Byzantine General Problem (2) – A game theory problem which outlines the difficulty of a decentralized network to arrive upon a consensus without a trusted central authority. The most fundamental problem that blockchain technology hopes to resolve.
Centralized(1) – Where decision mechanisms are concentrated and awarded to a central authority or entity within a system.
Composable(2)- Composability is defined as the interoperability of components within a system. In Crypto, this refers to decentralized systems having the ability for anyone to adapt or build on top of them.
Consensus Mechanism(1) – A system which allows distributed computing and multi-agent systems to work together and synchronize.
Double Spend Problem (1) – A phenomenon where a digital currency is simultaneously spent more than once.
Fiat(1) – Money that is declared by a government to be legal tender.
Genesis(1): In cryptocurrency, this is referred to the first block that is mined by a crypto network, thereby being the first block in the chain.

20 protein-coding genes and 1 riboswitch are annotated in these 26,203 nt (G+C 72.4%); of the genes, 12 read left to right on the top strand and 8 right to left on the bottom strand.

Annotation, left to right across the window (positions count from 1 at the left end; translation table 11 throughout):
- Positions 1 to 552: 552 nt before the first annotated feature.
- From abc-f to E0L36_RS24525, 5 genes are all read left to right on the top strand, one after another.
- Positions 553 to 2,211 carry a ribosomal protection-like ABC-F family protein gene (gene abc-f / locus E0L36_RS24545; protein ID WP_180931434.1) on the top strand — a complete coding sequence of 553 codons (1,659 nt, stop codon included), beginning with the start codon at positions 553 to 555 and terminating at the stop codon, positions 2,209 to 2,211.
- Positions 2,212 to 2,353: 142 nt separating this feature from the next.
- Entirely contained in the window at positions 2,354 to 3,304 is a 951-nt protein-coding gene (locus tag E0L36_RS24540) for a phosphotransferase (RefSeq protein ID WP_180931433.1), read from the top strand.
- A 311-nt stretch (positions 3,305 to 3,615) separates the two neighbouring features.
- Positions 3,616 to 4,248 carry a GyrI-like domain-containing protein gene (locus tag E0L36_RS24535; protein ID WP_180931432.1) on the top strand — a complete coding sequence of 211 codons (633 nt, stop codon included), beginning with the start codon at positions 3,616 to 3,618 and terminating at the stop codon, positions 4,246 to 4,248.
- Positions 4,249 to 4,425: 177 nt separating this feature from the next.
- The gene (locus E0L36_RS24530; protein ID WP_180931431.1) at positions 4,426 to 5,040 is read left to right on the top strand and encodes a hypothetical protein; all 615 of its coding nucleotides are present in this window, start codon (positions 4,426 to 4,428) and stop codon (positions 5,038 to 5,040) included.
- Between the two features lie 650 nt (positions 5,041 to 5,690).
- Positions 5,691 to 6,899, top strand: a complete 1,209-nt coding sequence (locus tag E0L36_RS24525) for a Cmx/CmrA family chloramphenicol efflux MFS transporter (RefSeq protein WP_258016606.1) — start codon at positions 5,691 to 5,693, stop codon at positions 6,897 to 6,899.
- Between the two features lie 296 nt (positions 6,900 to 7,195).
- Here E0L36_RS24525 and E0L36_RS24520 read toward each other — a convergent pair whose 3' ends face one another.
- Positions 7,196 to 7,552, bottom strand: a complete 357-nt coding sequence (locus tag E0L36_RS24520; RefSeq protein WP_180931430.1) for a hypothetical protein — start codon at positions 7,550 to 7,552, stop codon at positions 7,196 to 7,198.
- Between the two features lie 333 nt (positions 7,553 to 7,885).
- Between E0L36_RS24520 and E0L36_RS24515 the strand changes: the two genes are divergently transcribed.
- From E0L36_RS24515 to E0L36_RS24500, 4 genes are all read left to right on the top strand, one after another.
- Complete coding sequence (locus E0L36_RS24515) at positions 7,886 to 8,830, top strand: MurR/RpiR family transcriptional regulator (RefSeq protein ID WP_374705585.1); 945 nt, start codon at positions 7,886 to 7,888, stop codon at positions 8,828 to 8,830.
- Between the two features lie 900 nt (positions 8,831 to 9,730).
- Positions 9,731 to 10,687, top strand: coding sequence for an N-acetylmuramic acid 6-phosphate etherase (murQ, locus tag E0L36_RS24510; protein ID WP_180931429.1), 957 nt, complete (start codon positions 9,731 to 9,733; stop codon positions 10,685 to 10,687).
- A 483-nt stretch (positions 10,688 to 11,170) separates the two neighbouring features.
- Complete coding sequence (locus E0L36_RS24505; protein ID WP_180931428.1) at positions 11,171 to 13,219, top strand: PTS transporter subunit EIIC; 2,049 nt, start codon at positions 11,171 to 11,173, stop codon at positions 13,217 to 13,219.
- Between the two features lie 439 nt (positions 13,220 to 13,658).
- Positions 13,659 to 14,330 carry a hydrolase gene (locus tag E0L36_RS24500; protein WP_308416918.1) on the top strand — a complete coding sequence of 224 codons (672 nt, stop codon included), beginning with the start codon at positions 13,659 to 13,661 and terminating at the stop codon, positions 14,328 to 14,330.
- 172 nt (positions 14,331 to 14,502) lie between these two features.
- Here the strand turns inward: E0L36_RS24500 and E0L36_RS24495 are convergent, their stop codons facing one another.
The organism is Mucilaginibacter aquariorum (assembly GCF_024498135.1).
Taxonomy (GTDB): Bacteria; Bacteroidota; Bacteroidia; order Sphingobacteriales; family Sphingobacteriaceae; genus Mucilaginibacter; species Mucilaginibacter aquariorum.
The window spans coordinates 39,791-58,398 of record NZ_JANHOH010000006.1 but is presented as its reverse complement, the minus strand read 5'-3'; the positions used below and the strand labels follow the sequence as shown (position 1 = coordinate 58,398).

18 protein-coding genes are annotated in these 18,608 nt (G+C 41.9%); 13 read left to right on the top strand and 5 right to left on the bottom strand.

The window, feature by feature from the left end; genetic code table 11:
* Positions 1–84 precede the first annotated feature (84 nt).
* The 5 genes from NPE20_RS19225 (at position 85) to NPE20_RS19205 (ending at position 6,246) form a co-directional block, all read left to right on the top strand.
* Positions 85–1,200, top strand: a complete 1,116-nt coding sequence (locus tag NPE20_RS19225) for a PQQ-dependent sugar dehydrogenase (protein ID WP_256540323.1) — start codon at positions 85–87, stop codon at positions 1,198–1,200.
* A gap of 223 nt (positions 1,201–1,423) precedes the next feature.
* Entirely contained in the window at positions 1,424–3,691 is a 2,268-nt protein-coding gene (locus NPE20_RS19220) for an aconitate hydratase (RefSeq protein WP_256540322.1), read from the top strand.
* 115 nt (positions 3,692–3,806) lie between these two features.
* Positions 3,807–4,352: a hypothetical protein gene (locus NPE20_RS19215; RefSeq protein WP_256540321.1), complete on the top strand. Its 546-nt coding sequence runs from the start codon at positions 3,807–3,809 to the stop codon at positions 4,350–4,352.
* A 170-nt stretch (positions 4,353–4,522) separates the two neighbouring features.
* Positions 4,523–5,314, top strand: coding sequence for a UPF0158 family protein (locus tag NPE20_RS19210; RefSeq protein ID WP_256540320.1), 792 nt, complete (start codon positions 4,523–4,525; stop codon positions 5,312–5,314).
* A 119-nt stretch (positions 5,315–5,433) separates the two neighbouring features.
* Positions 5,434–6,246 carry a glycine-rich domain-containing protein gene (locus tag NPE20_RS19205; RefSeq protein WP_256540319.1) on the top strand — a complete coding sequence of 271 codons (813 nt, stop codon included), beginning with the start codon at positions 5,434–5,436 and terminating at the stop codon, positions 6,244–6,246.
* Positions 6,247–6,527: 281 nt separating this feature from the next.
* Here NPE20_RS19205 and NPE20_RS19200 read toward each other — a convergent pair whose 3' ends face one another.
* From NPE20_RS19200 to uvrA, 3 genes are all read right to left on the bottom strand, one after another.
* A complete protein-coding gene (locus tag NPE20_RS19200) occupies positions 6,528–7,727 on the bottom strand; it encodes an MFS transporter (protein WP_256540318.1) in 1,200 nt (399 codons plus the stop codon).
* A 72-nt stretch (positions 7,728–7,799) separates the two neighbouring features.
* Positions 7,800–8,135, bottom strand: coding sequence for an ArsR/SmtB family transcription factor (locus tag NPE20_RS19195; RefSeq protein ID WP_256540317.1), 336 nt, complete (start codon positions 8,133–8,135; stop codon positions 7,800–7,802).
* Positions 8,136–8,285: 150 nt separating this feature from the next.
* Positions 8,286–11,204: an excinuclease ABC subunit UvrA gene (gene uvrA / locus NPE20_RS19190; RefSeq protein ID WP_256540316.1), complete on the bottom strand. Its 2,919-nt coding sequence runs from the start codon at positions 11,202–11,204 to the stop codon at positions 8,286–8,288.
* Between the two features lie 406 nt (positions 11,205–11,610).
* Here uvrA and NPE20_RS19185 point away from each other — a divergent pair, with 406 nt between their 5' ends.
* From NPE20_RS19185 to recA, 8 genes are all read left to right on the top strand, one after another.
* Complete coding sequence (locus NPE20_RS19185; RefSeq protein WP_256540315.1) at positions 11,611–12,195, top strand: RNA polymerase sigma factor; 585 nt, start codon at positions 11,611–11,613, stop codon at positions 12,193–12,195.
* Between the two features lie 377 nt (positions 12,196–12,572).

Hard Fork(1) – Hard forks, in reference to blockchain technology, is when the code changes so much that older versions of the blockchain are no longer compatible and therefore the blockchain splits into two; the original chain and the new chain that follows a new set of rules. When this happens, an entirely new cryptocurrency emerges, in Bitcoin’s case, Bitcoin Cash and Bitcoin Gold were hard forks of Bitcoin. Check out Soft Fork.
Hash Value(2) – Hash values can be thought of as fingerprints for files. A Cryptographic algorithm processes the contents of a file into a compressed set of numerical values.
Immutable(2) – Not capable or susceptible to change. In Crypto this term is used in reference to the ledger where all previous transactions and records cannot be changed by a centralized authority.
Layer 1 Solutions (2): These solutions focus on the base level protocol of a blockchain, typically through consensus changes or sharding.
Layer 2 Solutions(2): These solutions involve processing transactions off the main chain(mainnet) while maintaining the same security and decentralization as the mainnet.